Gateway has announced that it is recalling 14,000 notebook batteries from laptops sold during the months of May and June 2003. The recall is in response to high temperatures that occur in lithium-ion batteries that could potentially cause a fire. The faulty batteries can be found in Gateway notebook models 400VTX and 450ROG and will be replaced for free. Not every model uses these batteries though, so here's how to find out if yours does. HangZhou Night Net

To find your battery number, you'll need to remove your battery from your laptop. Before doing this, make sure your LCD is closed, and your laptop is face down, back up. Unlock the notebook battery lock and slide open the battery release latch, then slide the battery out of the bay. On the battery you'll find two numbers: a serial number and a battery part number. If your battery has part numbers 6500760 or 6500761, then you have one of Gateway's faulty batteries. To exchange your battery for a new one, fill out Gateway's Battery Exchange Request Form.

Last year Sony issued a worldwide recall for Sony-manufactured lithium-ion batteries that shipped in Lenovo/IBM, Dell, Apple, and Toshiba notebook computers after battery malfunctions caused a Lenovo ThinkPad battery to burst into flames in a Los Angeles airport. Earlier this year, Lenovo recalled ThinkPad batteries for over 208,000 notebooks after overheating issues caused damage to a number of notebooks. Speaking of Toshiba, the company yesterday stepped up its own notebook battery recall after a laptop caught fire in Britain last month. Toshiba is currently in talks with Sony to discuss a reimbursement for the recall, which is expected cost Sony roughly $400 million when all is said and done.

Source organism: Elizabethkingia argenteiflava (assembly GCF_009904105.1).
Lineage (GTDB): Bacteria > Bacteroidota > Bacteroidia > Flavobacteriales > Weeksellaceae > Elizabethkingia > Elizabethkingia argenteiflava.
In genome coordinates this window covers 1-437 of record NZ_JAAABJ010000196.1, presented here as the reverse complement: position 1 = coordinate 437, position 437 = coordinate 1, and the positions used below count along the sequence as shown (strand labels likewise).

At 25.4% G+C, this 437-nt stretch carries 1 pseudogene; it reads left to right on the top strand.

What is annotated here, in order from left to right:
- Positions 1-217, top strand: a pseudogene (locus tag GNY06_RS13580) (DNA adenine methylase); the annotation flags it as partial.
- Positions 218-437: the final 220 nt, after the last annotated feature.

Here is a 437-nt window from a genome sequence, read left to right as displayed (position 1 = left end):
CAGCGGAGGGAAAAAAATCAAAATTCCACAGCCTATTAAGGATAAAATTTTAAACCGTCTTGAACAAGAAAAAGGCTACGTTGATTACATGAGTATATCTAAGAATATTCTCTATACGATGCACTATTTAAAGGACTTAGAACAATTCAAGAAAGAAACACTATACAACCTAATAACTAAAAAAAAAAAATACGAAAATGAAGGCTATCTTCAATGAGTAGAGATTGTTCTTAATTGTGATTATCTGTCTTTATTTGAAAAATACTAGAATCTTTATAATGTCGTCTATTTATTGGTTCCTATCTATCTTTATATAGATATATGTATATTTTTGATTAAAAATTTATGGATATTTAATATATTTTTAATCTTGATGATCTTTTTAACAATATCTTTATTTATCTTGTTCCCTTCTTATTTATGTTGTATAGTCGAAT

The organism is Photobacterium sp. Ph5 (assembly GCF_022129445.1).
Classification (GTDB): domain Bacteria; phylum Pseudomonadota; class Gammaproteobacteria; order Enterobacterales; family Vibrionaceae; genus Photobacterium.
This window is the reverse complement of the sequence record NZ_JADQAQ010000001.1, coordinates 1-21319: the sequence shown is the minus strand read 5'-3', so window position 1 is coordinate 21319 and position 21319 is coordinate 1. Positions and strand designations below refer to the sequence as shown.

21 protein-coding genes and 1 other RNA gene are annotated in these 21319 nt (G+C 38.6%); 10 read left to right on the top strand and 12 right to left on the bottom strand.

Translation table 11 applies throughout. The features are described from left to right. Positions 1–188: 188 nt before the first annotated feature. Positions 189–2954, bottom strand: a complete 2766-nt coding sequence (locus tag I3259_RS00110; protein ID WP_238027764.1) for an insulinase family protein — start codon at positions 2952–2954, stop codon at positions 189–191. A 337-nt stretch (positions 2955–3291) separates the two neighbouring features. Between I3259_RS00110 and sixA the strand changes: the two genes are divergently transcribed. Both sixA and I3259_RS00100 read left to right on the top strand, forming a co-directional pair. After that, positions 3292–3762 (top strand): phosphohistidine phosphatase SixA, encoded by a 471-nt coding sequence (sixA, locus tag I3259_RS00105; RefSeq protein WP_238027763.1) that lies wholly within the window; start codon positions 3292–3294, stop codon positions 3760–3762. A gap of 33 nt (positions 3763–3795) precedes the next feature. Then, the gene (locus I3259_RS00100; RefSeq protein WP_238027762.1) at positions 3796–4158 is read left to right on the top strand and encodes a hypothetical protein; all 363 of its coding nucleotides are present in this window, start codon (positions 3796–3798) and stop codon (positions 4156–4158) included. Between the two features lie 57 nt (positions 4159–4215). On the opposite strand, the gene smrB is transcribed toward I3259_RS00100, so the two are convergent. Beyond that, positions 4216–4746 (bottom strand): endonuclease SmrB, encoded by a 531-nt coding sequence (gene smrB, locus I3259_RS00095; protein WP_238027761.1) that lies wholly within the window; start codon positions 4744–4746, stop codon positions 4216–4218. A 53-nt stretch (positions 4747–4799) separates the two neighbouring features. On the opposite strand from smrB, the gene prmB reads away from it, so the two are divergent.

A new battery standardization project hopes to make recalls a thing of the past. The Association Connecting Electronics Industries (IPC) Lithium Ion Battery Subcommittee said last year that the IPC expected to have a completed a lithium-ion battery standard for laptops and handheld devices by this time (it has yet to arrive). In December the IEEE said that it expected its revised IEEE 1625 standard to be completed by the end of 2007, at that rate though, we likely won't see the finished product until sometime in 2008.

Without an official standard for lithium-ion batteries, manufacturers like Matsushita have taken matters into their own hands. Last December Matsushita developed a safer lithium-ion battery for notebooks that uses a heat-resistant insulator between the cathode and the anode of a battery that prevents punctures from short-circuiting batteries.

After a few runs, I began to ask whether I was pushing myself hard enough. I could always try to up my personal best, but that isn't always the best indication of whether you are working as hard as you should be. Ideally, I would use a heart rate monitor, but that is significantly more money than I'd already spent. Second best would be a personal trainer to motivate me to work my hardest, but unfortunately that would be even more expensive than the heart rate monitor.HangZhou Night Net